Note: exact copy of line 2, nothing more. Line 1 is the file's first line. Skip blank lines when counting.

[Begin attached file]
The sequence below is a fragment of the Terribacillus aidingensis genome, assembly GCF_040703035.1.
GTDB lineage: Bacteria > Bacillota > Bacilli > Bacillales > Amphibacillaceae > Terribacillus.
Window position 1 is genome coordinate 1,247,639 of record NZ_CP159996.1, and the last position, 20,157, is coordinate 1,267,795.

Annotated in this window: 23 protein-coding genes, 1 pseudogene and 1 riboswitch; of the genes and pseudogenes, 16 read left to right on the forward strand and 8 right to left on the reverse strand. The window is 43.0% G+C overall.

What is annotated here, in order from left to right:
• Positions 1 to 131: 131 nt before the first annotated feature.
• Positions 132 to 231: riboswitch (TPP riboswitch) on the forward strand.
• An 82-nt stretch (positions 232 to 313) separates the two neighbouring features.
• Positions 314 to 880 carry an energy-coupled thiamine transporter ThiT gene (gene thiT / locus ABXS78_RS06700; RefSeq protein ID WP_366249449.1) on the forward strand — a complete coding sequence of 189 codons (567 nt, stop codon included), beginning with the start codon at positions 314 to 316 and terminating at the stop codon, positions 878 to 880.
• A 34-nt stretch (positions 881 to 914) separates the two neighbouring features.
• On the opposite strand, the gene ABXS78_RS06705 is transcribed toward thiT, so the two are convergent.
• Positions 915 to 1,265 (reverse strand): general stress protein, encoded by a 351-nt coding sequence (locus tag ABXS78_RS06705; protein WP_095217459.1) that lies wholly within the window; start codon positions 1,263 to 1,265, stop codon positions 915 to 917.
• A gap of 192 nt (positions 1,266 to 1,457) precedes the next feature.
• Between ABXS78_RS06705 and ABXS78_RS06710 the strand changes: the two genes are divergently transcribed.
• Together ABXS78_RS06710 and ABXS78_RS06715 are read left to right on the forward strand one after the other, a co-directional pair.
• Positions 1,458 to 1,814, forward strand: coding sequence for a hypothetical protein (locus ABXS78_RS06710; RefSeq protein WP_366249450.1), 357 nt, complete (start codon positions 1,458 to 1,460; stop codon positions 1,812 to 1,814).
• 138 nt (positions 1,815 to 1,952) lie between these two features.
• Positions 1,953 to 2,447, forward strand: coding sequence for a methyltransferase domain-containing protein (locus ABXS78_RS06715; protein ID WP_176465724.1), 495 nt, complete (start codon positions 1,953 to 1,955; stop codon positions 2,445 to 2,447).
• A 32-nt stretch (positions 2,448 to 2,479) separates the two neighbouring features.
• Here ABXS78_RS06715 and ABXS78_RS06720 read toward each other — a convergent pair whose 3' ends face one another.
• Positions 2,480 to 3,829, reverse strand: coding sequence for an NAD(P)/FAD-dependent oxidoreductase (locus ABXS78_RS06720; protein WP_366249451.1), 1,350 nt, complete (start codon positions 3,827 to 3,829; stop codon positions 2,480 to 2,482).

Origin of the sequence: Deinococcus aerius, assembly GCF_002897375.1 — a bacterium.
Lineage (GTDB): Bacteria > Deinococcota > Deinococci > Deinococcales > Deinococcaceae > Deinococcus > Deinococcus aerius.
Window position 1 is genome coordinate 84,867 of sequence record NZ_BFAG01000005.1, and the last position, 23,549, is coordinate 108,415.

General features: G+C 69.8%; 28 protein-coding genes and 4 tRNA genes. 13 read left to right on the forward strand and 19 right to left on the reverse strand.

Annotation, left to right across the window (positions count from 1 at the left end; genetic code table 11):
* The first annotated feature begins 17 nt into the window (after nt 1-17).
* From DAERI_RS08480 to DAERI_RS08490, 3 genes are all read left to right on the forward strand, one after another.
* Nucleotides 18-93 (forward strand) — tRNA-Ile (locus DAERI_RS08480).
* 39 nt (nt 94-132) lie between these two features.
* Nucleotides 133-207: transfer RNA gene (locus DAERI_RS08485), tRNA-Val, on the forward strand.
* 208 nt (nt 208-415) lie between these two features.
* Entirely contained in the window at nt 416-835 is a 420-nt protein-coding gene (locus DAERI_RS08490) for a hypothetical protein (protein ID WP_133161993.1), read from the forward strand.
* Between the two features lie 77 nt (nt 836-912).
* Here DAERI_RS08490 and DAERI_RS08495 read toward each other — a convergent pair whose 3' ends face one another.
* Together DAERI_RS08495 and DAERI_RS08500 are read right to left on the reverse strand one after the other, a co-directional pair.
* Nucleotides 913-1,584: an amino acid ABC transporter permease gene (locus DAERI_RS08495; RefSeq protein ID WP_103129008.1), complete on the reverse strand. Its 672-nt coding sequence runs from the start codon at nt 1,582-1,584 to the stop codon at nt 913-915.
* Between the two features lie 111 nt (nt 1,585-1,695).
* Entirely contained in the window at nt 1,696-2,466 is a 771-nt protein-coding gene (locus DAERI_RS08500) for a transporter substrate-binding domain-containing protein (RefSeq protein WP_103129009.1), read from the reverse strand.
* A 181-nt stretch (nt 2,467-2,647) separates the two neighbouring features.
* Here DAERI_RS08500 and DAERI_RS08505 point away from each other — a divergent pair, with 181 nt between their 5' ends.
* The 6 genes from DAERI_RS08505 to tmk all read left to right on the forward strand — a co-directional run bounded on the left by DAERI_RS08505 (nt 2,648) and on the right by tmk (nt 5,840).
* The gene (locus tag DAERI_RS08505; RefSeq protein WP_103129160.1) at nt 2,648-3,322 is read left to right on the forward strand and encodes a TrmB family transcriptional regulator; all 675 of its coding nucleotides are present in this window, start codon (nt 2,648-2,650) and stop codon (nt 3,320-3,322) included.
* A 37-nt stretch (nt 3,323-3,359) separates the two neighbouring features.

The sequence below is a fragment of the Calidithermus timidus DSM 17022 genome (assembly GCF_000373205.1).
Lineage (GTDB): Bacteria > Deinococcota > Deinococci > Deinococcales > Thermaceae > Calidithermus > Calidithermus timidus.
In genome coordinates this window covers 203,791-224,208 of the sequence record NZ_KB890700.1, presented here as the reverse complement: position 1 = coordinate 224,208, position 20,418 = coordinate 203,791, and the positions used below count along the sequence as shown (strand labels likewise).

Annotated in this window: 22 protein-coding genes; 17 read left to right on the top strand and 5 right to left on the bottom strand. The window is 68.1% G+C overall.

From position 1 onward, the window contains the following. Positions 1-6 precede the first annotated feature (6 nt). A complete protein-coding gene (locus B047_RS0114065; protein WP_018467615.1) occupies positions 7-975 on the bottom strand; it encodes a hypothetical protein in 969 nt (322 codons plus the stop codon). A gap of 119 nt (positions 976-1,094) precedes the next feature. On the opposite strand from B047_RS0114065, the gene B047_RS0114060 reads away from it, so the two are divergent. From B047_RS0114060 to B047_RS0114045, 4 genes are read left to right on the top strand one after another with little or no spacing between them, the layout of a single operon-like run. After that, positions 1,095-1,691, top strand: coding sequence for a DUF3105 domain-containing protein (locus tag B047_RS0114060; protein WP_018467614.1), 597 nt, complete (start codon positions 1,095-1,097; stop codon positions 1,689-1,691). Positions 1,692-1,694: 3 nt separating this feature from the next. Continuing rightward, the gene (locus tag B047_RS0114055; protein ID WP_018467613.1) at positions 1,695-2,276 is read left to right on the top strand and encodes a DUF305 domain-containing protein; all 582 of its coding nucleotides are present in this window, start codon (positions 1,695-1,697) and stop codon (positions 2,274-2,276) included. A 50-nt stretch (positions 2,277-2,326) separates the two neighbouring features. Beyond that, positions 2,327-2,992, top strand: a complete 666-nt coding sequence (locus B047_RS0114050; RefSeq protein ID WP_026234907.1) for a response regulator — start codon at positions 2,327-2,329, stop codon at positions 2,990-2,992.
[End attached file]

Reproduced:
GTDB lineage: Bacteria > Bacillota > Bacilli > Bacillales > Amphibacillaceae > Terribacillus.